Private Residence Relief is changing from April 2020. Richard Coombs explains the changes and the implications for Capital Gains Tax.

“As a further squeeze on taxpayers, HMRC have recently announced a further tightening on the Private Residence Relief (PRR), more generally known as Principal Private Residence relief.

By way of summary, PRR is what makes the sale of your home tax free.  Without it any gain would be subject to capital gains tax (CGT).  For the vast majority of people the change will make no difference, but  significant numbers will still be affected.

What is changing?

There are two main changes and they apply to people who no longer reside in the house when it is sold, so it could affect people who have struggled to sell their home but have bought a new house and moved in or people who have decided to let out their previous home rather than sell it.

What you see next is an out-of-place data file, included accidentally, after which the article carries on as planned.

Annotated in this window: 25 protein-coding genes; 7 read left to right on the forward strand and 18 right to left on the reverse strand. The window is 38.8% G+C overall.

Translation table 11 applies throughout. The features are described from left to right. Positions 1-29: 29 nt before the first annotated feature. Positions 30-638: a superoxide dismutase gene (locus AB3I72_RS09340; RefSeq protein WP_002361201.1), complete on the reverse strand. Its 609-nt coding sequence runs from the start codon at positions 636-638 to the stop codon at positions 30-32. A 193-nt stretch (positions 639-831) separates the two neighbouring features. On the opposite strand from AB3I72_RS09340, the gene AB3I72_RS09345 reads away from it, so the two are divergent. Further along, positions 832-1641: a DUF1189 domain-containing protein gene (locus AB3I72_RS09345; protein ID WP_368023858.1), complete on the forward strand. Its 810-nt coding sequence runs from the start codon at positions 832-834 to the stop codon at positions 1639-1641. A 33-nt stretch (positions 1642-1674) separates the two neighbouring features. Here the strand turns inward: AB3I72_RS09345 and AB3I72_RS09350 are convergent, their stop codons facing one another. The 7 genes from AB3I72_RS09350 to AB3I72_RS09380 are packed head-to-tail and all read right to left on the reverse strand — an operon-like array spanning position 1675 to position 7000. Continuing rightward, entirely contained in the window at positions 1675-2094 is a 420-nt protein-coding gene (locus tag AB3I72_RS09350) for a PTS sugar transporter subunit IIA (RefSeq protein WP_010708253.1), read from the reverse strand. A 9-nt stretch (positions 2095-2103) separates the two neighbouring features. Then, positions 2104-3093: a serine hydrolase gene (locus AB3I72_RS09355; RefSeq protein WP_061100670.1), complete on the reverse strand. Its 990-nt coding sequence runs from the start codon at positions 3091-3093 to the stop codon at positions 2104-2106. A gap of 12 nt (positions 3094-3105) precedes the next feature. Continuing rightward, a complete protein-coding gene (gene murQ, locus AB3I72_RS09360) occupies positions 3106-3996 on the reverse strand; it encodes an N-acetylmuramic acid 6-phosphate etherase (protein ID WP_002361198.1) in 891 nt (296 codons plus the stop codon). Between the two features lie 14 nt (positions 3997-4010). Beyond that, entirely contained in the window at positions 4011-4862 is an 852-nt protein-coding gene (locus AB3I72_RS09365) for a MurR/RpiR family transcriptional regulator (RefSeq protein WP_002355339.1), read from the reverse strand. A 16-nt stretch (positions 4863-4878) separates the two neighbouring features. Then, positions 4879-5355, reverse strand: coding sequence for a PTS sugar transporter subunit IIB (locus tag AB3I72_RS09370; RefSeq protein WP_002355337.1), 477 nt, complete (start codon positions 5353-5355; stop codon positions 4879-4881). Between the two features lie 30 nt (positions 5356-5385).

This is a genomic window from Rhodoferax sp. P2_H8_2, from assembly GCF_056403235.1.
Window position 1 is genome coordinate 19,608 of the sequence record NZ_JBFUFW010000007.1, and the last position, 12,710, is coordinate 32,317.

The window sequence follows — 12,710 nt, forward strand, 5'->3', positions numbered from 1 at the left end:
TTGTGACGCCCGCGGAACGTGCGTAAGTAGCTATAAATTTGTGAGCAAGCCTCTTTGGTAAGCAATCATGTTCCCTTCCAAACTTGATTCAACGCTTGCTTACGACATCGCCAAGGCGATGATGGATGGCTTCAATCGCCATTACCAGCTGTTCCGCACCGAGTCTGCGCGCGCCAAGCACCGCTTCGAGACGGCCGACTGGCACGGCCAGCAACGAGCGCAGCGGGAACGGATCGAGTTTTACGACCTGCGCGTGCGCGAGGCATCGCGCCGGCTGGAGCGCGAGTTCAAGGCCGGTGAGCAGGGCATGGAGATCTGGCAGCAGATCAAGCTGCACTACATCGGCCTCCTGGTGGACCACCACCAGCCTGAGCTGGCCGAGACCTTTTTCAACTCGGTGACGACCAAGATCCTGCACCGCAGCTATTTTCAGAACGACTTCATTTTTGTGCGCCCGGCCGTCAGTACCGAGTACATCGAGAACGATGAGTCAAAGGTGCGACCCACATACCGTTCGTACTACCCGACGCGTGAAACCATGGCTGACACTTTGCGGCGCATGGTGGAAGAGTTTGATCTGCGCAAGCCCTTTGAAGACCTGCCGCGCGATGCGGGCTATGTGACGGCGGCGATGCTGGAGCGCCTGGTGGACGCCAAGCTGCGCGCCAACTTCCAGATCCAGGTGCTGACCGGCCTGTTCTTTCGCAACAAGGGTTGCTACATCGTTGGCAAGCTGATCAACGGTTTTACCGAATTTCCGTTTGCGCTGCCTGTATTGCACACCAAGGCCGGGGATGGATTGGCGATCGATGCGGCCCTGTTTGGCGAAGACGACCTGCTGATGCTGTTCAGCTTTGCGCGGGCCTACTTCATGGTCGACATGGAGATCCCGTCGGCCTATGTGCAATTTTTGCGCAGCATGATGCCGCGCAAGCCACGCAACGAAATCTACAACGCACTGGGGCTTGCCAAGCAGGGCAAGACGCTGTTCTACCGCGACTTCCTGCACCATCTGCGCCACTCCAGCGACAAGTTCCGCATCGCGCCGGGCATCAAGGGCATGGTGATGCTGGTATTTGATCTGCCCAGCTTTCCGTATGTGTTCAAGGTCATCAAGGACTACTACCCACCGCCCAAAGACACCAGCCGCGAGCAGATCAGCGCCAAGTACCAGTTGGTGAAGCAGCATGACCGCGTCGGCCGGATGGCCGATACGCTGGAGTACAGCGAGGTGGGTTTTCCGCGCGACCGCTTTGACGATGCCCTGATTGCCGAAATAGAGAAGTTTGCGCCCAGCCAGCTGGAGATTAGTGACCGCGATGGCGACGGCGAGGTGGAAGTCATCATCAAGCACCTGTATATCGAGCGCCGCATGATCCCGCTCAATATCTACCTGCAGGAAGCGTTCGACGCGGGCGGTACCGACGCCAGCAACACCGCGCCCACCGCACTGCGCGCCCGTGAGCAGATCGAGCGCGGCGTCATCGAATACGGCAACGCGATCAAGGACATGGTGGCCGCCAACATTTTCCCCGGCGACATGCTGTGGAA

Previously, HMRC treated the last 18 months of ownership of a home as being occupied by the owner, irrespective of whether it actually was or not.  This meant that provided the house was sold within 18 months of vacating it, no CGT would arise.  After consultation this period has been reduced to 9 months.  This will therefore affect people who move out of their house and can’t sell it within 9 months of moving.

The other change is to a similar relief called lettings relief.  This gave additional relief from CGT if, having previously lived in a property, you let it out.  HMRC have now more or less scrapped this relief and from April 2020 it will only apply if you let the property to a lodger within your home. As such, it will rarely apply.


Both of these changes apply to disposals made after 6 April 2020 and therefore there is a real incentive to sell a currently empty property before that date in order to fall under the old rules.”

The tax implications of selling residential property can be complex. We advise on the availability and extent of PRR as a valuable Capital Gains Tax relief. If you need our help, please do get in touch with Richard.